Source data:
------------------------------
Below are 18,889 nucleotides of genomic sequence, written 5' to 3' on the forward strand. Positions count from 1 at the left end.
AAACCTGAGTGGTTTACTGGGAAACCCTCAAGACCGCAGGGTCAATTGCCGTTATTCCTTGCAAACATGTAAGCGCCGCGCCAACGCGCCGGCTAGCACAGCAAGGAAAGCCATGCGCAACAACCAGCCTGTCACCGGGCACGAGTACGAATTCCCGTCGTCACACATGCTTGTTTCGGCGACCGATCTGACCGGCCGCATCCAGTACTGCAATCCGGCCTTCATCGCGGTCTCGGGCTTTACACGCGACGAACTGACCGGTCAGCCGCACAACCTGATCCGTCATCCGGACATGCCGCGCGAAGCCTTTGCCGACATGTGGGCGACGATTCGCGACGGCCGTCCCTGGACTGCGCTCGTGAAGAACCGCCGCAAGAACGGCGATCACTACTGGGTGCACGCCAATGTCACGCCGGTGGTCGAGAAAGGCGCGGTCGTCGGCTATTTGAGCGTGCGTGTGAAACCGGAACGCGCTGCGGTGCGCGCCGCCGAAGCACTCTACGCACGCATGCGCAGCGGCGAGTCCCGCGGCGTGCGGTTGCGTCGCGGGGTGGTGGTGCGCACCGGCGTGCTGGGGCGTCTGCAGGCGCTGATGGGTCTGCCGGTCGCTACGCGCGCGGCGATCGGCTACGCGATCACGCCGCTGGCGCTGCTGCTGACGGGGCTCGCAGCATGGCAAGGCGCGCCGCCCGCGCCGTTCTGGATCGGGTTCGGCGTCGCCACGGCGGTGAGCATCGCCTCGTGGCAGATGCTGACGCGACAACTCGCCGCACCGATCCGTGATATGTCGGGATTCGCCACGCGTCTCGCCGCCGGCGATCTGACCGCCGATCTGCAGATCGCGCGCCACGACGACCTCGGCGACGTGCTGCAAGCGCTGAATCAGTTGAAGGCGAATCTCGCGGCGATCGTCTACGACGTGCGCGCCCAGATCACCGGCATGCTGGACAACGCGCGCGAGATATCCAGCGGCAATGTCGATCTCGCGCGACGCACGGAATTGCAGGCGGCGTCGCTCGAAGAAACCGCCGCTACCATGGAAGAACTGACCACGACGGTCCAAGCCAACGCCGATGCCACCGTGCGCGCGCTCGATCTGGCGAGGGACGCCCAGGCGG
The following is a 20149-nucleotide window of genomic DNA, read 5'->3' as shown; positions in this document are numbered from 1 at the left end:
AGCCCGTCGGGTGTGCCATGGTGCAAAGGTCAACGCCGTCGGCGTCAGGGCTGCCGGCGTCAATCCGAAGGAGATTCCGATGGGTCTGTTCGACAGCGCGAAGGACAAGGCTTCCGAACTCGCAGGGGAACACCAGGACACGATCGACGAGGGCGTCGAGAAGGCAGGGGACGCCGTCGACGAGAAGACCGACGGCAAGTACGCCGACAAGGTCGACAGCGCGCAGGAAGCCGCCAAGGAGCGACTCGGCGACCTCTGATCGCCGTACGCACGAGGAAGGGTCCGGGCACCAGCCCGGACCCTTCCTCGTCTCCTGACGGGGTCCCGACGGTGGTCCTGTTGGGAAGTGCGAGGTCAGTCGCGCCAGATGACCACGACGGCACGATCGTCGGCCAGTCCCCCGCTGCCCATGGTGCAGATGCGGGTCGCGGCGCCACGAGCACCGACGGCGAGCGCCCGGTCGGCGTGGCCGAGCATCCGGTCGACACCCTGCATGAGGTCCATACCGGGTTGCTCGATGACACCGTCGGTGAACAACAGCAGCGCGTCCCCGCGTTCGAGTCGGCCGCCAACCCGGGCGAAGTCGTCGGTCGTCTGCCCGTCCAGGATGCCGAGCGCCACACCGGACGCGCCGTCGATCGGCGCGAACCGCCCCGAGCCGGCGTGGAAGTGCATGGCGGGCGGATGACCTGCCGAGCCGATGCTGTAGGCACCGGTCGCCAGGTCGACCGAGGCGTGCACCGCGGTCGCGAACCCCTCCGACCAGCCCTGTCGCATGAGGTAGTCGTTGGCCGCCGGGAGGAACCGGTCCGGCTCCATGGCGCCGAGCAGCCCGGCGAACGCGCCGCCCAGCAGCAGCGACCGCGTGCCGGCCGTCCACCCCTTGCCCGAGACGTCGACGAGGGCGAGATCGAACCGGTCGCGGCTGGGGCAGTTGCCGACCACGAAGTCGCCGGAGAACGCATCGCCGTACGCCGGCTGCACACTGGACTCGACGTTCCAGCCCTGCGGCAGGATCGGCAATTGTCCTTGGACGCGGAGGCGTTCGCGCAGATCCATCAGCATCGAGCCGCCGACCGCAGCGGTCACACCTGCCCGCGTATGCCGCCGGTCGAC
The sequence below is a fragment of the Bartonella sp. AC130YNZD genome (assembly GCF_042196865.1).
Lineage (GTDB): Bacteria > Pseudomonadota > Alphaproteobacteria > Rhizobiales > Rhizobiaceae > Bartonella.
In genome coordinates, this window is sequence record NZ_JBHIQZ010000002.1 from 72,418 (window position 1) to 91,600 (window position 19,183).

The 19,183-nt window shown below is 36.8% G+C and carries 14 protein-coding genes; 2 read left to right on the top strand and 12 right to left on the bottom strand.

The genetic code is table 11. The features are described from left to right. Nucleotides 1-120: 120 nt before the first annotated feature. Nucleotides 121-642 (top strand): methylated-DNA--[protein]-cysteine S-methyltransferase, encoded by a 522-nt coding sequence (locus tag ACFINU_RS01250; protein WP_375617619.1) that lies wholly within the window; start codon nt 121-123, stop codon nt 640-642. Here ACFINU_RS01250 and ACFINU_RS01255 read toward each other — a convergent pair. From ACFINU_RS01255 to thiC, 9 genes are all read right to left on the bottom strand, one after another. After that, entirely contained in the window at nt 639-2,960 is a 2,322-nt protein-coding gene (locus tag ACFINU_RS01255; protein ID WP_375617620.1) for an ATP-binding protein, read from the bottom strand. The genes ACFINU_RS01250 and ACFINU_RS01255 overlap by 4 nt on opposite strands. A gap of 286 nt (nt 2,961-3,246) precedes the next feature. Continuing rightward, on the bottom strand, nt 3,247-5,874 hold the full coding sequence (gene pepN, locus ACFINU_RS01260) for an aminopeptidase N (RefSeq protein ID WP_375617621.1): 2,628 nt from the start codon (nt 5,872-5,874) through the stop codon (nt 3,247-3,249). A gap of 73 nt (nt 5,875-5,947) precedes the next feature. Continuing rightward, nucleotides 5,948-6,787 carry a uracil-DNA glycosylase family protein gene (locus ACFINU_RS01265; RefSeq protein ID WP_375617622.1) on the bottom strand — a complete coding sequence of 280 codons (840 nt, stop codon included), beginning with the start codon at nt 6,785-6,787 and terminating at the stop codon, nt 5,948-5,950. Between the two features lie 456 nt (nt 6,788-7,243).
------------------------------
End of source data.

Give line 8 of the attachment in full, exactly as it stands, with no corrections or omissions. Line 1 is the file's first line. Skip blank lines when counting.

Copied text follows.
The 19,183-nt window shown below is 36.8% G+C and carries 14 protein-coding genes; 2 read left to right on the top strand and 12 right to left on the bottom strand.